Ransomware has been around since its the early 1990’s. Infection numbers across the globe peaked in 2017 but it still remains a severe threat. Ransomware and other cyber-crimes are costing UK businesses billions of pounds annually. First, the ransomware infects a network through an email phishing scheme, executable file, or website. The virus then encrypts data, leaving the victim locked out and unable to access their files until they make a ransom payment. Following this, the hackers send the encryption keys to the victim, allowing them to recover their data provided that the encryption keys are not fake.
2016 and 2017 marked a high point in ransomware history. Two notorious ransomware attacks, WannaCry and NotPetya, infected hundreds of thousands of computer systems. The devastating attacks closed down hospitals, radio stations, and other businesses. Since then, attacks have continued, but recent trends show hackers are now carefully targeting victims with specific vulnerabilities. The following are some examples of recent ransomware attacks.
Several months following an attack on healthcare facilities in January 2018, SamSam attacked The Colorado Department of Transportation (CDOT), which shut down 2000 computer systems, forcing employees to conduct business on personal devices. Since that time, SamSam has morphed into several malicious variants, repeatedly attacking CDOT in 2018.
In one instance, having just cleaned 20% of their computers from an attack, SamSam changed into another variant, reinfecting cleaned systems, staying one step ahead of anti-malware tools. While CDOT has paid no ransoms, SamSam has forced the agency to take many systems offline as they recover data, resorting to handling duties by personal devices or by old-fashioned pen and paper.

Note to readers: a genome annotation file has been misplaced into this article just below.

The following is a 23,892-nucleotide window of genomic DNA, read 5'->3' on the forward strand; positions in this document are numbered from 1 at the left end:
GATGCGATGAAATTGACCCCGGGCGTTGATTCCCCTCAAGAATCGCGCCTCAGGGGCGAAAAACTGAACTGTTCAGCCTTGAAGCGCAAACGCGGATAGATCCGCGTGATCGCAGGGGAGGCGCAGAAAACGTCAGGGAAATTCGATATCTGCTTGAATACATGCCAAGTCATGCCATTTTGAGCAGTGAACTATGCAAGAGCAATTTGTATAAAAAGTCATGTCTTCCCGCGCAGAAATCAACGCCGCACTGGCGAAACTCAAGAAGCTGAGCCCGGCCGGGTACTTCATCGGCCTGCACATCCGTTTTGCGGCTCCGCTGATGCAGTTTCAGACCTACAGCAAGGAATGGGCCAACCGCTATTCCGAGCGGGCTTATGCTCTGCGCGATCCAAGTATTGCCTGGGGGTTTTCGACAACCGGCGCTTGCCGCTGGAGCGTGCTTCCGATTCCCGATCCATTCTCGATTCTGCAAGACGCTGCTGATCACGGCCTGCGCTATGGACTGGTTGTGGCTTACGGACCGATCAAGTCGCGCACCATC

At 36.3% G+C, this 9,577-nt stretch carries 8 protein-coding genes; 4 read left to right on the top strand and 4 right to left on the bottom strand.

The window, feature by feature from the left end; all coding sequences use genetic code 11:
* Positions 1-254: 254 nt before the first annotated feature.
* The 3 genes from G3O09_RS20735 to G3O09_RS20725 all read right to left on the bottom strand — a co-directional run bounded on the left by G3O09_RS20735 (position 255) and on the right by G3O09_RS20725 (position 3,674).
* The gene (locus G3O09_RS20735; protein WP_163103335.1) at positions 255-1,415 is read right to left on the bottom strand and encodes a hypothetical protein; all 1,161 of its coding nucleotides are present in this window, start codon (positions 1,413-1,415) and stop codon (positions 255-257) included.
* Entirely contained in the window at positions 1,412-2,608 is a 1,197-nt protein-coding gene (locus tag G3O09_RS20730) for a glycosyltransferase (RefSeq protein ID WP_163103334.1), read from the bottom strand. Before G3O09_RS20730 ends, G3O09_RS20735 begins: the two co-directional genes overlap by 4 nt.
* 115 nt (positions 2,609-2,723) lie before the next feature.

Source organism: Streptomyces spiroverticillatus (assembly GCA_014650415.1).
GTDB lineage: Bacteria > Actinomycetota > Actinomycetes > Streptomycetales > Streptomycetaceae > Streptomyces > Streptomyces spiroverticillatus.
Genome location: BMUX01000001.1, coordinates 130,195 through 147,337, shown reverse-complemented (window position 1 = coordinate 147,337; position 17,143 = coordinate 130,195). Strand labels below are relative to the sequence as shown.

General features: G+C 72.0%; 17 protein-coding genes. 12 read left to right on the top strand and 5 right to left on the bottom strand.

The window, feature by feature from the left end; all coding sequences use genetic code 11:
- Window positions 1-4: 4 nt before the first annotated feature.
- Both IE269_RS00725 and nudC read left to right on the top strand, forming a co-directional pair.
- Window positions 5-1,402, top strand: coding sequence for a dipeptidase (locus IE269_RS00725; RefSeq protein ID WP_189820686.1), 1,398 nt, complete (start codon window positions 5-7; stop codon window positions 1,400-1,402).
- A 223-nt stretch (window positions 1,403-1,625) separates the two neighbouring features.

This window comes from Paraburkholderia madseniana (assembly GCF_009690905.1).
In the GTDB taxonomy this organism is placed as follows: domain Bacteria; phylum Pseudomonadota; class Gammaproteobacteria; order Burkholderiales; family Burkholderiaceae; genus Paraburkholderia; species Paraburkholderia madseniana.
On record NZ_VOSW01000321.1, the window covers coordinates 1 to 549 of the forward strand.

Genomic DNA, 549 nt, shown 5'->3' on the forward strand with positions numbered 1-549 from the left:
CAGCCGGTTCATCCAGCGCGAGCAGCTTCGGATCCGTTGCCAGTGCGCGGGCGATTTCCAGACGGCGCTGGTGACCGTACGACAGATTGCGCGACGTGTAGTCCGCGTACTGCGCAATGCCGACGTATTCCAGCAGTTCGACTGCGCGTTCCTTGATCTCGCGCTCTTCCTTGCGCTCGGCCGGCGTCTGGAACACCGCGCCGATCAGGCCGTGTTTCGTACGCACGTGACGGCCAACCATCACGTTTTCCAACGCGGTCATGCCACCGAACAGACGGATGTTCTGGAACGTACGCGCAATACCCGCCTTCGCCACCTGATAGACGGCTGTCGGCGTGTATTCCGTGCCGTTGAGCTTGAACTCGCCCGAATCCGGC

The City of Atlanta suffered a similar SamSam attack in 2018, shutting down systems and demanding $55,000 ransom. Hackers removed the payment portal and The City of Atlanta did not pay the ransom. However, the city allocated over two million dollars to restore backup files, clean systems, and take measures to avoid future attacks.
A common feature of ransomware is its development origins in shady, rogue states or criminal organizations. Ryok, believed to have evolved from a North Korean version of ransomware called Hermes, but was then modified by a Russian hacker group. One particular nasty aspect of Ryok is that it disables the Windows restore function, eliminating that popular avenue of system data recovery.
Ryok began attacking agencies and businesses in 2018, targeting newspapers and one water utility in North Carolina. The affected newspapers had to issue reduced content to maintain paid circulation. Cleaned systems became reinfected with the malware when the server restarted, forcing repeated reboot attempts to restore operations.
Ransomware is continuing to evolve, even as new protection tools develop. In its most successful form, ransomware can morph into new variants that are able to thwart even the best security measures. Some businesses simply can’t afford downtime and pay ransoms hoping to recover data needed to keep their businesses open. As ransomware continues to gain popularity with criminal hackers and the malware itself gets more sophisticated, both businesses and private individuals need to be aware and vigilant to the risks they may encounter every time they access the internet.